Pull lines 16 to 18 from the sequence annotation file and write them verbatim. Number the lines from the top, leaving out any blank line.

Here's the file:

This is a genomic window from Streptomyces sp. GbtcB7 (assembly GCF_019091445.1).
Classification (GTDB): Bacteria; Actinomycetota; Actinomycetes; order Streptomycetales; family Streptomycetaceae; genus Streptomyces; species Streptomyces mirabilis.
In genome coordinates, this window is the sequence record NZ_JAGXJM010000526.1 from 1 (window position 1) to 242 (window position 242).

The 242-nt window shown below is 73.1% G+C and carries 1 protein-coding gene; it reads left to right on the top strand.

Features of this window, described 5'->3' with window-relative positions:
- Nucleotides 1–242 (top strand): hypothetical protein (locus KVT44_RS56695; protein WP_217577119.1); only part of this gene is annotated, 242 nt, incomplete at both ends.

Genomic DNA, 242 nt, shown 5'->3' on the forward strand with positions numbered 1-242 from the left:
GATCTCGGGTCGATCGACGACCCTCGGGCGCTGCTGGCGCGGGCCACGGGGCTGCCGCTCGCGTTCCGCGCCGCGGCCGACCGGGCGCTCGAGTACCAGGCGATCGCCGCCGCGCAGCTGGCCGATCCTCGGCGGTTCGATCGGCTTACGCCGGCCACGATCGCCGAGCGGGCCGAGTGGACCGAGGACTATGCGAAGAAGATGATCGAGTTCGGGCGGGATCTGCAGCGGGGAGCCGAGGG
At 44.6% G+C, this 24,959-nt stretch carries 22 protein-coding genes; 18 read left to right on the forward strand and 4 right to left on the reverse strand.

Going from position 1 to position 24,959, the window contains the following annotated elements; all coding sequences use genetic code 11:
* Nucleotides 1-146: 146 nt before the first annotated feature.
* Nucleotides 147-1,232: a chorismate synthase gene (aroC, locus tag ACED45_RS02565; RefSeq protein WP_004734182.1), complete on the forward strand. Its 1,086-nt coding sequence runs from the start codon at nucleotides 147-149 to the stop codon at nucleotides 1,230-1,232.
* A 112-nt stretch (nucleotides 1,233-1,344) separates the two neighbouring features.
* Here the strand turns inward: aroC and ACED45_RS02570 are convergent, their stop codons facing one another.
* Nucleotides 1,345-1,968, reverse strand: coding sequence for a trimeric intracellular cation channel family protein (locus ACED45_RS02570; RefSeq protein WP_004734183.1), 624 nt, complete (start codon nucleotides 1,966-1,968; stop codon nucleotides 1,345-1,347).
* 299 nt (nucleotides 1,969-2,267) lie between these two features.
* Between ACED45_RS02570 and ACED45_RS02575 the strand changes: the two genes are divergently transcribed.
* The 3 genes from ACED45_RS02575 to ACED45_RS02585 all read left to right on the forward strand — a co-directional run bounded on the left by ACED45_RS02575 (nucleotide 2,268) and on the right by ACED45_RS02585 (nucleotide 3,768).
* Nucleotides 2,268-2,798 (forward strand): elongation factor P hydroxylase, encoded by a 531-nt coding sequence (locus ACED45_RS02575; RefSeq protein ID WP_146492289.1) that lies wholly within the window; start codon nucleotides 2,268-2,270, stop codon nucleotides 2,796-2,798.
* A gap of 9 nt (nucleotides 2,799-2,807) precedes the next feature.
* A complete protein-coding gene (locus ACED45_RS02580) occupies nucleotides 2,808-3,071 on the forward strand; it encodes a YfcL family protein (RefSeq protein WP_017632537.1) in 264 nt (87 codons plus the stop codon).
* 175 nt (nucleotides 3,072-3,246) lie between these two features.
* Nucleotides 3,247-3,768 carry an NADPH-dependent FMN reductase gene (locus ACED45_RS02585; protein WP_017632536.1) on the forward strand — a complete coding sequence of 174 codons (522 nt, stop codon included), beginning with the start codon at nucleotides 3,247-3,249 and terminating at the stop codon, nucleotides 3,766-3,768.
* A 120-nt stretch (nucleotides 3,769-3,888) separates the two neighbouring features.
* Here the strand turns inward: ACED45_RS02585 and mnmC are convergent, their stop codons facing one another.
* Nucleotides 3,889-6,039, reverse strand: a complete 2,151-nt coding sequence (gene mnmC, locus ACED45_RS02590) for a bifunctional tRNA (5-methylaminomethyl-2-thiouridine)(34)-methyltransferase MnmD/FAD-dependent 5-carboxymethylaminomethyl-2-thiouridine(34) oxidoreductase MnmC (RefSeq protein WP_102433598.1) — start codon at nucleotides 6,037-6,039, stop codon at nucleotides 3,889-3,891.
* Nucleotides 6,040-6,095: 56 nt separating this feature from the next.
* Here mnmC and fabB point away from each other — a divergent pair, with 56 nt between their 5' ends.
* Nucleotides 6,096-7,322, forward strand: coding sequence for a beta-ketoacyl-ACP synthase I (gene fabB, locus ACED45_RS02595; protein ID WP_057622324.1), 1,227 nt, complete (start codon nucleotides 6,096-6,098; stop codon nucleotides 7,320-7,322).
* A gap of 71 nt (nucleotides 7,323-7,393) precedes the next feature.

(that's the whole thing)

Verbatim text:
* 299 nt (nucleotides 1,969-2,267) lie between these two features.
* Between ACED45_RS02570 and ACED45_RS02575 the strand changes: the two genes are divergently transcribed.
* The 3 genes from ACED45_RS02575 to ACED45_RS02585 all read left to right on the forward strand — a co-directional run bounded on the left by ACED45_RS02575 (nucleotide 2,268) and on the right by ACED45_RS02585 (nucleotide 3,768).